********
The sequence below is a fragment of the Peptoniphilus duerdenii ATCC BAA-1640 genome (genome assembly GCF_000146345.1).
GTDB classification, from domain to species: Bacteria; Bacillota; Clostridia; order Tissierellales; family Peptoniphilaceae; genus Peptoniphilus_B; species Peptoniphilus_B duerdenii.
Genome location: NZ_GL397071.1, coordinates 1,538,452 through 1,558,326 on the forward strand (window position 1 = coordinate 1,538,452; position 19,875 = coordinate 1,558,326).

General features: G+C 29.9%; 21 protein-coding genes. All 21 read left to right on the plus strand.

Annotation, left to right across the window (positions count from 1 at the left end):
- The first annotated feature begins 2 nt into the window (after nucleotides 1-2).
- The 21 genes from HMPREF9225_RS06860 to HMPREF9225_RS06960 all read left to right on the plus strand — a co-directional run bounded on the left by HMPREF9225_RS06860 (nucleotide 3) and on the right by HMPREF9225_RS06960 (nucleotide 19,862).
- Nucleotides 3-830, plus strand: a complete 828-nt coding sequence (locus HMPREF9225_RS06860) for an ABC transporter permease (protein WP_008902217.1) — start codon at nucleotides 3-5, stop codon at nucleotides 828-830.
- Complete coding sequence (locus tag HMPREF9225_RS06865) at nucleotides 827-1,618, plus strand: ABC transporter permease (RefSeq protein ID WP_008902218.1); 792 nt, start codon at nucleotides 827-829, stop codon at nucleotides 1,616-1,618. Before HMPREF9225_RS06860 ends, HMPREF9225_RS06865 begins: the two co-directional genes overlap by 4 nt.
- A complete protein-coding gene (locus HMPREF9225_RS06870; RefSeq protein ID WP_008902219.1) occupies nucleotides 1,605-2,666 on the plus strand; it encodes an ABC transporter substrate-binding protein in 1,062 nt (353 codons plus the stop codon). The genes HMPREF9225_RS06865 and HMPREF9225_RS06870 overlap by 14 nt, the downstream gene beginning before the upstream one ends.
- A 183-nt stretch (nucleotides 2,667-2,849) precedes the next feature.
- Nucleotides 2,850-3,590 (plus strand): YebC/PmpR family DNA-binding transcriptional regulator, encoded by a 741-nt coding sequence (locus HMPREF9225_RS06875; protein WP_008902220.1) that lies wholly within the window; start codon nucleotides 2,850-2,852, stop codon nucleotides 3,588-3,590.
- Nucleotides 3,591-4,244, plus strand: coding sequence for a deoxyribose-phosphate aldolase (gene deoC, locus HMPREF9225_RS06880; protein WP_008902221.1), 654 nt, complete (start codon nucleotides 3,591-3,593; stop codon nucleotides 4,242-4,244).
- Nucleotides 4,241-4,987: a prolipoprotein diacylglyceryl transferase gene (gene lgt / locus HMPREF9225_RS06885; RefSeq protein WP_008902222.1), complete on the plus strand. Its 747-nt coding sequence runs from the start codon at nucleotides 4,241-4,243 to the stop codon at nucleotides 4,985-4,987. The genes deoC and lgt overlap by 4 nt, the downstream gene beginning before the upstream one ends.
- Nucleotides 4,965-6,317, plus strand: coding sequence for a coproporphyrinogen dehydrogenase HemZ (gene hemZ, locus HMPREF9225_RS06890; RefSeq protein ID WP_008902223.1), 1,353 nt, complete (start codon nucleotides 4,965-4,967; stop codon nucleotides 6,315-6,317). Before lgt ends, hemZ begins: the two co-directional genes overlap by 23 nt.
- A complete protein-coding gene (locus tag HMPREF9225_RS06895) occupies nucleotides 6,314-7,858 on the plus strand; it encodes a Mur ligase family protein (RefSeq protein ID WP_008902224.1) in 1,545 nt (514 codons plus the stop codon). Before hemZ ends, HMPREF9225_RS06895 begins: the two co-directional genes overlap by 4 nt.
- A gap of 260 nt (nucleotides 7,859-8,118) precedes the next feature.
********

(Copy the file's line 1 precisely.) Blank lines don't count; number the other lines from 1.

The sequence below is a fragment of the Peptoniphilus duerdenii ATCC BAA-1640 genome (genome assembly GCF_000146345.1).